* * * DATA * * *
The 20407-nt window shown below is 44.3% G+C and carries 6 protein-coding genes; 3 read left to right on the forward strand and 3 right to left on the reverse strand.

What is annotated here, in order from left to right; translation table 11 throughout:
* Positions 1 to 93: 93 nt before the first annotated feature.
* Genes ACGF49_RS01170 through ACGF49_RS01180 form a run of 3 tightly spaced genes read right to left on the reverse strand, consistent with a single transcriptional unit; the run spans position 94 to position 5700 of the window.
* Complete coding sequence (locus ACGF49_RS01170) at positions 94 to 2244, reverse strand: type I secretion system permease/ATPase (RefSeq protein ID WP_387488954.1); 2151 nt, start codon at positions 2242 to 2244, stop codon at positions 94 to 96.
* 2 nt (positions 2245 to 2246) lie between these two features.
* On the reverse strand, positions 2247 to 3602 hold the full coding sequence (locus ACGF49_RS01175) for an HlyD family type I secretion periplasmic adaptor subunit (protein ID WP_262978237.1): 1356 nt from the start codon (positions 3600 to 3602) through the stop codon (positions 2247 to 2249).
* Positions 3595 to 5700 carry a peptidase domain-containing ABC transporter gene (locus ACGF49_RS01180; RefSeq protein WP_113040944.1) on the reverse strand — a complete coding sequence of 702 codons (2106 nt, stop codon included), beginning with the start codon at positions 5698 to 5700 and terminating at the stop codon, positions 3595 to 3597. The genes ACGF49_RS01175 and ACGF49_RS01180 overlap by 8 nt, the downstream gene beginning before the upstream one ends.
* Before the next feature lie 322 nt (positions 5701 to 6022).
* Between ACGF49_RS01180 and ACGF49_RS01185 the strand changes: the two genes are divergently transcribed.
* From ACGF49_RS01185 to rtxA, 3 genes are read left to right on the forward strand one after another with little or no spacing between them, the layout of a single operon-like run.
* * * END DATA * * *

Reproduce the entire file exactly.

The 20407-nt window shown below is 44.3% G+C and carries 6 protein-coding genes; 3 read left to right on the forward strand and 3 right to left on the reverse strand.

What is annotated here, in order from left to right; translation table 11 throughout:
* Positions 1 to 93: 93 nt before the first annotated feature.
* Genes ACGF49_RS01170 through ACGF49_RS01180 form a run of 3 tightly spaced genes read right to left on the reverse strand, consistent with a single transcriptional unit; the run spans position 94 to position 5700 of the window.
* Complete coding sequence (locus ACGF49_RS01170) at positions 94 to 2244, reverse strand: type I secretion system permease/ATPase (RefSeq protein ID WP_387488954.1); 2151 nt, start codon at positions 2242 to 2244, stop codon at positions 94 to 96.
* 2 nt (positions 2245 to 2246) lie between these two features.
* On the reverse strand, positions 2247 to 3602 hold the full coding sequence (locus ACGF49_RS01175) for an HlyD family type I secretion periplasmic adaptor subunit (protein ID WP_262978237.1): 1356 nt from the start codon (positions 3600 to 3602) through the stop codon (positions 2247 to 2249).
* Positions 3595 to 5700 carry a peptidase domain-containing ABC transporter gene (locus ACGF49_RS01180; RefSeq protein WP_113040944.1) on the reverse strand — a complete coding sequence of 702 codons (2106 nt, stop codon included), beginning with the start codon at positions 5698 to 5700 and terminating at the stop codon, positions 3595 to 3597. The genes ACGF49_RS01175 and ACGF49_RS01180 overlap by 8 nt, the downstream gene beginning before the upstream one ends.
* Before the next feature lie 322 nt (positions 5701 to 6022).
* Between ACGF49_RS01180 and ACGF49_RS01185 the strand changes: the two genes are divergently transcribed.
* From ACGF49_RS01185 to rtxA, 3 genes are read left to right on the forward strand one after another with little or no spacing between them, the layout of a single operon-like run.